The Globus Toolkit 3.0 - unina.it

The Globus Toolkit 3.0 - unina.it

Introduction to GT3 The Globus Project Argonne National Laboratory USC Information Sciences Institute Copyright (C) 2003 University of Chicago and The University of Southern California. All Rights Reserved. presentation is licensed for use under the terms of the Globus Toolkit Public License. See http://www.globus.Org/toolkit/download/license.html for the full text of this license. This Introduction to GT3 Background GT3 Architecture and Functionality: The Latest Refinement of the Globus Toolkit

June 2003 GGF8 Core Base Services User-Defined Services Future Directions Installation and Administration The Grid Problem The Globus Approach OGSA & OGSI Globus Toolkit Installation Configuration

Debugging Support Important Things to Remember Introduction to Globus Toolkit 3.0 2 A Story of Evolution Definition of Grid problem has been stable since original Globus Project proposal in 1995 Though weve gotten better at articulating it But our approach to its solution has evolved: From APIs and custom protocols to standard protocols to Grid services (OGSA). Driven by experience implementing and deploying the Globus Toolkit, and building real applications with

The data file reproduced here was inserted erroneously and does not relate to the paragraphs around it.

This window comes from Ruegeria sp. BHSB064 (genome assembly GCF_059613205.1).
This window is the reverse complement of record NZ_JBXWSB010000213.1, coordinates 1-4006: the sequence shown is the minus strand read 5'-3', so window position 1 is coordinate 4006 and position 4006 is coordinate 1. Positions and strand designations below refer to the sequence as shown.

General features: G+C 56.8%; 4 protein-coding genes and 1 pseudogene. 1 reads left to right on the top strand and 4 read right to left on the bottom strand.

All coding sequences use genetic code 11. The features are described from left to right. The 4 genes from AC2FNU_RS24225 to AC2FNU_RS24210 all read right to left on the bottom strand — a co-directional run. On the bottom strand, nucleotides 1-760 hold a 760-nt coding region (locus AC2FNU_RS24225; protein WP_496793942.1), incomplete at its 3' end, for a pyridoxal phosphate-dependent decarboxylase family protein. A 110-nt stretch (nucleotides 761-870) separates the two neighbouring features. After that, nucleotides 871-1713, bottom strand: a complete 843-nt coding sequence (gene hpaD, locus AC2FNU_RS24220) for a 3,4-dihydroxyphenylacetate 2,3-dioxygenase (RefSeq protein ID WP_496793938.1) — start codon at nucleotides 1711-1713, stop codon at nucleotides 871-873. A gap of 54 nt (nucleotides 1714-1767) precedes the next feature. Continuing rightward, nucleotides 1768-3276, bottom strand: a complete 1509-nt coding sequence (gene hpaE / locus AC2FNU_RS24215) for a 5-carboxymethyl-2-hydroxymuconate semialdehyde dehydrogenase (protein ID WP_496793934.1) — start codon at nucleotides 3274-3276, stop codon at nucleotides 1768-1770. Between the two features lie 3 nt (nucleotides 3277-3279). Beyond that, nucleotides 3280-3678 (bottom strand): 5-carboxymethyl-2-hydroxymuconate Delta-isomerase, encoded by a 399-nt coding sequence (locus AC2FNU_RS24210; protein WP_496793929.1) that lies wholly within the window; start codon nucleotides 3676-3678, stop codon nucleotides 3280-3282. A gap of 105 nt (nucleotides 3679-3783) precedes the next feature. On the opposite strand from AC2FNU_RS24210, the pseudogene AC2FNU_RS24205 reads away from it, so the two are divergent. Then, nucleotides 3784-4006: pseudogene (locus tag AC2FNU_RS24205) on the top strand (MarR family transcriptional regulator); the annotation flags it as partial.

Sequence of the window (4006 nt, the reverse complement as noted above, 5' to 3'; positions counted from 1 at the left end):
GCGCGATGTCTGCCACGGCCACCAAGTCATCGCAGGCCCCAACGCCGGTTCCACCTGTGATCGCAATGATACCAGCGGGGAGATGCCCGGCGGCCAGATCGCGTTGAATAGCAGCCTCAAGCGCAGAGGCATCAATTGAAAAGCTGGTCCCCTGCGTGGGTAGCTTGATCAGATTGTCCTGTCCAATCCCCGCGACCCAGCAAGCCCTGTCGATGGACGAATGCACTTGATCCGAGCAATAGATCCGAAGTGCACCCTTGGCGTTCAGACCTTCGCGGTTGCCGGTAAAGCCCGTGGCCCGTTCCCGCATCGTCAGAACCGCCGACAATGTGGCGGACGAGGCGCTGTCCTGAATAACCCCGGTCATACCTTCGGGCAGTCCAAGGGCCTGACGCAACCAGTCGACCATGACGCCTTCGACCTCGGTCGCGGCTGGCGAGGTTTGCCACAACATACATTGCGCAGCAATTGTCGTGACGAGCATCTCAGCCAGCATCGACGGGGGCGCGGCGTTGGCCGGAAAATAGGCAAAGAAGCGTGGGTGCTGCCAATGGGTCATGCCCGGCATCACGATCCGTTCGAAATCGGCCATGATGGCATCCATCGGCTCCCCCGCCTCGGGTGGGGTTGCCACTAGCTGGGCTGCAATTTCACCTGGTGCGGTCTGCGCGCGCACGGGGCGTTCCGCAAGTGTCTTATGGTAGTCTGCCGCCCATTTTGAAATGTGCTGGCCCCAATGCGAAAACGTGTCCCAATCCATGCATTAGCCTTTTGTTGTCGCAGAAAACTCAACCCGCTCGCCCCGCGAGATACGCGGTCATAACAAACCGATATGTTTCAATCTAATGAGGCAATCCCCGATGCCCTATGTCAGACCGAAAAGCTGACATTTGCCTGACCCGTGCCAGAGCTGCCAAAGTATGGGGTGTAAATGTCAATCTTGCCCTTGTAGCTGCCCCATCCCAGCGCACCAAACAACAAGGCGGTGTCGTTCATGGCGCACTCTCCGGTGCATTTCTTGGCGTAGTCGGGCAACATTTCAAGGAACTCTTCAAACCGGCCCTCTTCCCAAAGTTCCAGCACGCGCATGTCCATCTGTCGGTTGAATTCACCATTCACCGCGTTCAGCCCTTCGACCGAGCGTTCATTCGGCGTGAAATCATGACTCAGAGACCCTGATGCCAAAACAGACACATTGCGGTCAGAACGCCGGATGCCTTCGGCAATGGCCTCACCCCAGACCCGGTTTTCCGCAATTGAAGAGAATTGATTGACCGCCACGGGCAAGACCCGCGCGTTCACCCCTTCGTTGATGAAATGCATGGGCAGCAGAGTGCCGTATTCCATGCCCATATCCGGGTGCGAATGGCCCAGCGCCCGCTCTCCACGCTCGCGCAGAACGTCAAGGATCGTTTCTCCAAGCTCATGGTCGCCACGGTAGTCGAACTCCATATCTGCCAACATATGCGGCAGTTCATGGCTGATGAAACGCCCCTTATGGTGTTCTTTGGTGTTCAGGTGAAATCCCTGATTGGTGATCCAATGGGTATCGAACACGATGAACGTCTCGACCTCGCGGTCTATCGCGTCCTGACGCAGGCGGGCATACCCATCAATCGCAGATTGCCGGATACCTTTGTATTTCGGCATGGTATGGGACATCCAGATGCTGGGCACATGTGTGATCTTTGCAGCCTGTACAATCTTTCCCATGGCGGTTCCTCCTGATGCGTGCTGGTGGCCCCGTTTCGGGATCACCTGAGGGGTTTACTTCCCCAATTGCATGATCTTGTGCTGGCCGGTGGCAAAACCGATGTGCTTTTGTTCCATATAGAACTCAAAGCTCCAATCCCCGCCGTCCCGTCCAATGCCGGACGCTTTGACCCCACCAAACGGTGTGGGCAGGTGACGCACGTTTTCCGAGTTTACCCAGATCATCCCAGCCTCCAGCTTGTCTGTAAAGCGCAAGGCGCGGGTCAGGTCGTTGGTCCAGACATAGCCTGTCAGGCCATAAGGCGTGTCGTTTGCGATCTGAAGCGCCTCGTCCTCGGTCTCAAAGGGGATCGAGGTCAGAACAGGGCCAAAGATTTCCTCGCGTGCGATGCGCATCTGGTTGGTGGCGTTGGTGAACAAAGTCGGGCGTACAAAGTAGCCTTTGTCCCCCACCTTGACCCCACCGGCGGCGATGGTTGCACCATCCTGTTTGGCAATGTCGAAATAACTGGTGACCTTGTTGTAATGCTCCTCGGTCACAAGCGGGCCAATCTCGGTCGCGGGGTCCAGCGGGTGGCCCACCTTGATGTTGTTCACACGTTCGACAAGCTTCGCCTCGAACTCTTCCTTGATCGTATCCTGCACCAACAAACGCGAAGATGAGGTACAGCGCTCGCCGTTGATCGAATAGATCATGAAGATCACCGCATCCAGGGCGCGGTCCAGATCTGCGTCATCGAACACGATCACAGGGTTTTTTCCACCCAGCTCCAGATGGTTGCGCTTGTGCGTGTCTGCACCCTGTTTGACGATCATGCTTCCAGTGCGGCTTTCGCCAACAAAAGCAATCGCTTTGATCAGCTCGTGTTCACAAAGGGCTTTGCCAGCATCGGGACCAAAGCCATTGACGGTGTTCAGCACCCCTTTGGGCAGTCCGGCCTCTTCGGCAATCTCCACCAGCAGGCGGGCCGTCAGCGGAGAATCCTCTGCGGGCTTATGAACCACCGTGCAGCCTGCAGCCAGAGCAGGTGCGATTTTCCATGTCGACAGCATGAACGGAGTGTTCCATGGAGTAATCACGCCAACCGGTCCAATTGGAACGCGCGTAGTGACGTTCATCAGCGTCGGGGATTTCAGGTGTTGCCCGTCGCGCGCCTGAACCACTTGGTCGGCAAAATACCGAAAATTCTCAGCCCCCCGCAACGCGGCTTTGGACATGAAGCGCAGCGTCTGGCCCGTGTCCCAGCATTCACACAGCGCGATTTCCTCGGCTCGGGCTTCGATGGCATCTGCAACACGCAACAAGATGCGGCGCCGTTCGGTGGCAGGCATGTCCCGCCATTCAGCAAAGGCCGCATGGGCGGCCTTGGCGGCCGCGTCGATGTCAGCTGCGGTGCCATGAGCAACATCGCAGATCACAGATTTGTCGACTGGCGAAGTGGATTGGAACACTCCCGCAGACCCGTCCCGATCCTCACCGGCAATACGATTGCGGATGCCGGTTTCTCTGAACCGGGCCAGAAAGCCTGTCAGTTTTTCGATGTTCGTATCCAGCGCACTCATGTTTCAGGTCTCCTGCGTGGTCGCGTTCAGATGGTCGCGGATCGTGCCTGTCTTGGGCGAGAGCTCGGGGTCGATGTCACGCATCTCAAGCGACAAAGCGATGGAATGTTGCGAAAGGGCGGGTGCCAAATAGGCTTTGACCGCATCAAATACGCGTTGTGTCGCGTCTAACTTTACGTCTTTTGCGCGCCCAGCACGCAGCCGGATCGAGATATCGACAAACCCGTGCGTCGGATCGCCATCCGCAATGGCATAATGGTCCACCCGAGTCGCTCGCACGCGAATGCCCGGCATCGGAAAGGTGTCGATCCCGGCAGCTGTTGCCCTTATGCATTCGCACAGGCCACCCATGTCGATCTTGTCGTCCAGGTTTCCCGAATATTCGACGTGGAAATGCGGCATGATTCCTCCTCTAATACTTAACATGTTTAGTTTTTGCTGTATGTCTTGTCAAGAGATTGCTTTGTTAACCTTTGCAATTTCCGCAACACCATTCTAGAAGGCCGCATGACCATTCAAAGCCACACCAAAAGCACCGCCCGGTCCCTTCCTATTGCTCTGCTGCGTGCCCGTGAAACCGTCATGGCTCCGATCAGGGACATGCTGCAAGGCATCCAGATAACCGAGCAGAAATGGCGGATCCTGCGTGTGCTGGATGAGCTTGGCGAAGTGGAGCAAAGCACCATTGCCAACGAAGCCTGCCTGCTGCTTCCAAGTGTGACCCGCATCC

it June 2003 GGF8 Introduction to Globus Toolkit 3.0 3 What is a Grid? We believe there are three key criteria: Coordinates distributed resources using standard, open, general-purpose protocols and interfaces to deliver non-trivial qualities of service. What is not a Grid? A cluster, a network attached storage device, a scientific instrument, a network, etc. Each is an important component of a Grid, but by itself does not constitute a Grid June 2003 GGF8